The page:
The first completed questionnaire completed and submitted to the GP in pursuit of a referral for CBT
I dropped the form the doctor asked me to complete for a referral back to the surgery on my way in. The moment needs recording. It’s a little odd seeing everything in black and white as you hand it over to the receptionist. Almost like I was handing over my own death warrant. A testament to failure as an individual.
Here’s what was on the questionnaire. I had to mark each statement 0-3 with 0 meaning never and 3 representing nearly every day.
1. Little interest or pleasure doing things 3
2. Feeling down, depressed or hopeless 3
3. Trouble falling or staying asleep 3
4. Feeling tired or having little energy 3
5. Poor appetite or overeating 3
6. Feeling bad about yourself 3
7. Trouble concentrating on things 3
8. Moving slowly/being fidgety 2
9. Thoughts you would be better off dead 0
10. Feeling nervous or anxious 3
11. Not able to control worries 3
12. Worrying too much 3
13. Trouble relaxing 3
14. Becoming easily annoyed 3
15. Feeling afraid as if something awful might happen 3
It was quite a relief to answer statement 9 with a zero. Things aren’t irretrievable at least. But still, I’m caught between looking at the list wondering whether most people think like this anyway and feeling quite sad reading the reality of the situation.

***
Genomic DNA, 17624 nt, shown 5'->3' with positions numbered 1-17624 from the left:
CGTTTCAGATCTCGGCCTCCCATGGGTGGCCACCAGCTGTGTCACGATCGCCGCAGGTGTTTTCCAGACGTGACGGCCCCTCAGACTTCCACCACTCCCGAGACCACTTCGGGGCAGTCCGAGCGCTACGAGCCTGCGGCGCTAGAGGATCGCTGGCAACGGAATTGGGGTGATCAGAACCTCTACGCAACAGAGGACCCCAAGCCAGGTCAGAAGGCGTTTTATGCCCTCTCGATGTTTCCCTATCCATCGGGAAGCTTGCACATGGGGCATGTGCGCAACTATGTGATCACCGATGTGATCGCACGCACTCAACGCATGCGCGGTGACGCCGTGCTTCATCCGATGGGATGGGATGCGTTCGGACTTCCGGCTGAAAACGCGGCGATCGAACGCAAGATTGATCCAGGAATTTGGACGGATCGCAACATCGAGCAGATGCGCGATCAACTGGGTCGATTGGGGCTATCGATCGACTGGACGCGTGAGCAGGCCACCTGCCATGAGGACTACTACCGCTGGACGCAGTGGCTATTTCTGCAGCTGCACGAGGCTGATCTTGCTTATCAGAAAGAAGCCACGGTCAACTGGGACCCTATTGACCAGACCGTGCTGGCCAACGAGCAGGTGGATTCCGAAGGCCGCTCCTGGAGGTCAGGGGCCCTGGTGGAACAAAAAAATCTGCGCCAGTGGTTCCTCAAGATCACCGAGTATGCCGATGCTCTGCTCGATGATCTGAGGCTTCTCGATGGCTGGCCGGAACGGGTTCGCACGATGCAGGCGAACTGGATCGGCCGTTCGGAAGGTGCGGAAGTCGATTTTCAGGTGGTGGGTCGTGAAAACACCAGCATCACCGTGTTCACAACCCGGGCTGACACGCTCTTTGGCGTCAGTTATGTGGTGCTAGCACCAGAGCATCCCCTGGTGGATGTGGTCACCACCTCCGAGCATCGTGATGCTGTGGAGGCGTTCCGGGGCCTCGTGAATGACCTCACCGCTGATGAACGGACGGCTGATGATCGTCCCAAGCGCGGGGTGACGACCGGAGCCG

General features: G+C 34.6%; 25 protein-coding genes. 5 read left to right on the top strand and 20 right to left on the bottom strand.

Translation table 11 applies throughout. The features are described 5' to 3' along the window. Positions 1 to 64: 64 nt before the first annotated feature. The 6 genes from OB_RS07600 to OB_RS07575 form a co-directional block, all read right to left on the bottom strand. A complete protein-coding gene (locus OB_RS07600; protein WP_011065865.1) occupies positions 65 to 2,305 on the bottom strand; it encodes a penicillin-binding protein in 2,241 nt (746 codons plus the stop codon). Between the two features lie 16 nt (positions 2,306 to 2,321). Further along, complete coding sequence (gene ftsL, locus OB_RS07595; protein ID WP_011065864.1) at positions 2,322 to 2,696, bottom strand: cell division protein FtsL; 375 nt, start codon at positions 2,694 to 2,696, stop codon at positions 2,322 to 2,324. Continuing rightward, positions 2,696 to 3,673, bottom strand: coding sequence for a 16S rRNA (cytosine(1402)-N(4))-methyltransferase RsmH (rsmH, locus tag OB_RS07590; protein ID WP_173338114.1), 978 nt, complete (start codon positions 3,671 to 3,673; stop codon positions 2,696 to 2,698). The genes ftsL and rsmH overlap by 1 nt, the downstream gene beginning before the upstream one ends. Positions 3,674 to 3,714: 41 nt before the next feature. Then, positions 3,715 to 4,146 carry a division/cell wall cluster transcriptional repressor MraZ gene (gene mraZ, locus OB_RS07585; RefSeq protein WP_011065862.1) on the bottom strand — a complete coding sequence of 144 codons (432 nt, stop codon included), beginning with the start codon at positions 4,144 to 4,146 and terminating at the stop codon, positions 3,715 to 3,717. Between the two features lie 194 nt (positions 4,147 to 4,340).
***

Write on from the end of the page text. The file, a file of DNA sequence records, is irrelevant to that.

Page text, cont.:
How on earth did it get to this? And of course – in true journalistic style – who exactly is to blame?
What I had forgotten about all of this – compared to my previous experience when I was in my late teens – was to what extent this ‘thing’ a lot of people find themselves suffering from from time to time is a pernicious kind of thing.
A deceiving kind of illness. Bandy the word depression around and people start assuming they have to tread on eggshells around you. That you are somehow completely and utterly disabled. Unable to perform basic tasks. No good to anyone. And that you need to be completely roped off.
And yet it’s not always like that. Sometimes it can exist just underneath the surface, like a pigment in the skin, or a locked colour correction casting a bias across every shot. Difficult to remove because the operator can’t remember how it got there in the first place.
There’d will be pockets of the day when suddenly the ‘layer’ goes away. When it’s forgotten about. Clouds parting to reveal the deep blue sky. It’s not always on the surface. Sometimes it dissipates. Damn it for being so inconsistent.
And then there’s the shame. Should I be so open about all of this? Is there a danger? A massive risk? Most people will be understanding. Some might engage reading about it. But you know there’ll be someone out of touch with reality who judges and scorns. Maybe that’s why it’s good to document the process.